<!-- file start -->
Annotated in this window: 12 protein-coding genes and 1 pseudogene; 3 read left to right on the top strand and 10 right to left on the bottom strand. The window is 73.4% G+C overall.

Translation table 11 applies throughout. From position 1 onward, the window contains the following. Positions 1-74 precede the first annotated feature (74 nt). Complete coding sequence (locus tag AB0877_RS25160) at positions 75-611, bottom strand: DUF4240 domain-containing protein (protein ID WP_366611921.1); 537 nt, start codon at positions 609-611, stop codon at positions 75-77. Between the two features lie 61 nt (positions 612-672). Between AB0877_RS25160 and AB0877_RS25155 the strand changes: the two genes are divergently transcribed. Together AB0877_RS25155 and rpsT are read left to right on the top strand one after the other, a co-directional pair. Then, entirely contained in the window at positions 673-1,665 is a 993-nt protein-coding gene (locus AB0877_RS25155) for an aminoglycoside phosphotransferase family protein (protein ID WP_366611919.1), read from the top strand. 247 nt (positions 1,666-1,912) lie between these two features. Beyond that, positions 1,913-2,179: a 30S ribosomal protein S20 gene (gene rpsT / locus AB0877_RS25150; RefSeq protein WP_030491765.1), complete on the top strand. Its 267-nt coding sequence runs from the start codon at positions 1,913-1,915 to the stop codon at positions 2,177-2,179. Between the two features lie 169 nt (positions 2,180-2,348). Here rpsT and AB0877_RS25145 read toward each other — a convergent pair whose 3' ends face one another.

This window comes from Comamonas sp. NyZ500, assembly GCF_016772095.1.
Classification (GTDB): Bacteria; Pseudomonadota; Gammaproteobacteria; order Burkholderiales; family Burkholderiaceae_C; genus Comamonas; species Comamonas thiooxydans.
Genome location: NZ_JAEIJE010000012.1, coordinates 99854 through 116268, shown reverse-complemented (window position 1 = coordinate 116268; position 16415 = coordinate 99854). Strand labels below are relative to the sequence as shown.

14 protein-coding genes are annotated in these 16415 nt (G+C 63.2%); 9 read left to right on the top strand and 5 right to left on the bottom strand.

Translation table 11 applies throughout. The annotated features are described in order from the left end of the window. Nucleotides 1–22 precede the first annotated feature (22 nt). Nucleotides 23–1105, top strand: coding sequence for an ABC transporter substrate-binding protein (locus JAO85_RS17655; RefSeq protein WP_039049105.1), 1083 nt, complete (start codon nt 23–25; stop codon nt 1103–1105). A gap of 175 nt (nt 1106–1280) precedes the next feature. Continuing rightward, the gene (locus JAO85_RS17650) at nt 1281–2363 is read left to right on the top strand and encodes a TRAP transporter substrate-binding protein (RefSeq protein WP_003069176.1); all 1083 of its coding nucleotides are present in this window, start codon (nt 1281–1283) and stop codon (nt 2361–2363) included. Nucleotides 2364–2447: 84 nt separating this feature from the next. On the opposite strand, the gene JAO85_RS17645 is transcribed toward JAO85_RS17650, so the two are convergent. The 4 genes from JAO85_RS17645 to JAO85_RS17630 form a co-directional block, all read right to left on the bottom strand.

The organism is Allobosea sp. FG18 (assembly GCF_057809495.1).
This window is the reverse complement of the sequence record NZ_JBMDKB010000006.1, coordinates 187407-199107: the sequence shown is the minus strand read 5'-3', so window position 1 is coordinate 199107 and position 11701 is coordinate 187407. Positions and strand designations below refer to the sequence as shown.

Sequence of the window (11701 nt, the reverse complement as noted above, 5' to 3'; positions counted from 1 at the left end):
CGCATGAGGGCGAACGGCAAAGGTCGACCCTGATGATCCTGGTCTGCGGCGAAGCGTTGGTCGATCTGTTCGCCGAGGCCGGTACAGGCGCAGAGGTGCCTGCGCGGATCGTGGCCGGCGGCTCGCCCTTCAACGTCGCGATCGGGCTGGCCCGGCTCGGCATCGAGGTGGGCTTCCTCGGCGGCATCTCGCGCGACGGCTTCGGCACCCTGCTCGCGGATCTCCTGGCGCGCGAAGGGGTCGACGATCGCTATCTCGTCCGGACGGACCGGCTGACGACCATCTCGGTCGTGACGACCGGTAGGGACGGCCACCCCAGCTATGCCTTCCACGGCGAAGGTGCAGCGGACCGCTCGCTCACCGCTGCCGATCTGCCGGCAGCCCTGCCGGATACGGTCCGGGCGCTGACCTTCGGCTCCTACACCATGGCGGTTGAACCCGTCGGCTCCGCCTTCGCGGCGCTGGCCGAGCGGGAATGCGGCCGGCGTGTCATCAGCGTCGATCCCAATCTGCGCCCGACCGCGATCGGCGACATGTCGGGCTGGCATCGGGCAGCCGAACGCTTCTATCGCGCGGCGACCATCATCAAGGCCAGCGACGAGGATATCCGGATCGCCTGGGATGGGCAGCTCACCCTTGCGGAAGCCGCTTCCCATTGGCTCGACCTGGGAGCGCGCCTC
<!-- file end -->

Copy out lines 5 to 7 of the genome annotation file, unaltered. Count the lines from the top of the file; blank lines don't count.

Genome location: NZ_JAEIJE010000012.1, coordinates 99854 through 116268, shown reverse-complemented (window position 1 = coordinate 116268; position 16415 = coordinate 99854). Strand labels below are relative to the sequence as shown.

14 protein-coding genes are annotated in these 16415 nt (G+C 63.2%); 9 read left to right on the top strand and 5 right to left on the bottom strand.

Translation table 11 applies throughout. The annotated features are described in order from the left end of the window. Nucleotides 1–22 precede the first annotated feature (22 nt). Nucleotides 23–1105, top strand: coding sequence for an ABC transporter substrate-binding protein (locus JAO85_RS17655; RefSeq protein WP_039049105.1), 1083 nt, complete (start codon nt 23–25; stop codon nt 1103–1105). A gap of 175 nt (nt 1106–1280) precedes the next feature. Continuing rightward, the gene (locus JAO85_RS17650) at nt 1281–2363 is read left to right on the top strand and encodes a TRAP transporter substrate-binding protein (RefSeq protein WP_003069176.1); all 1083 of its coding nucleotides are present in this window, start codon (nt 1281–1283) and stop codon (nt 2361–2363) included. Nucleotides 2364–2447: 84 nt separating this feature from the next. On the opposite strand, the gene JAO85_RS17645 is transcribed toward JAO85_RS17650, so the two are convergent. The 4 genes from JAO85_RS17645 to JAO85_RS17630 form a co-directional block, all read right to left on the bottom strand.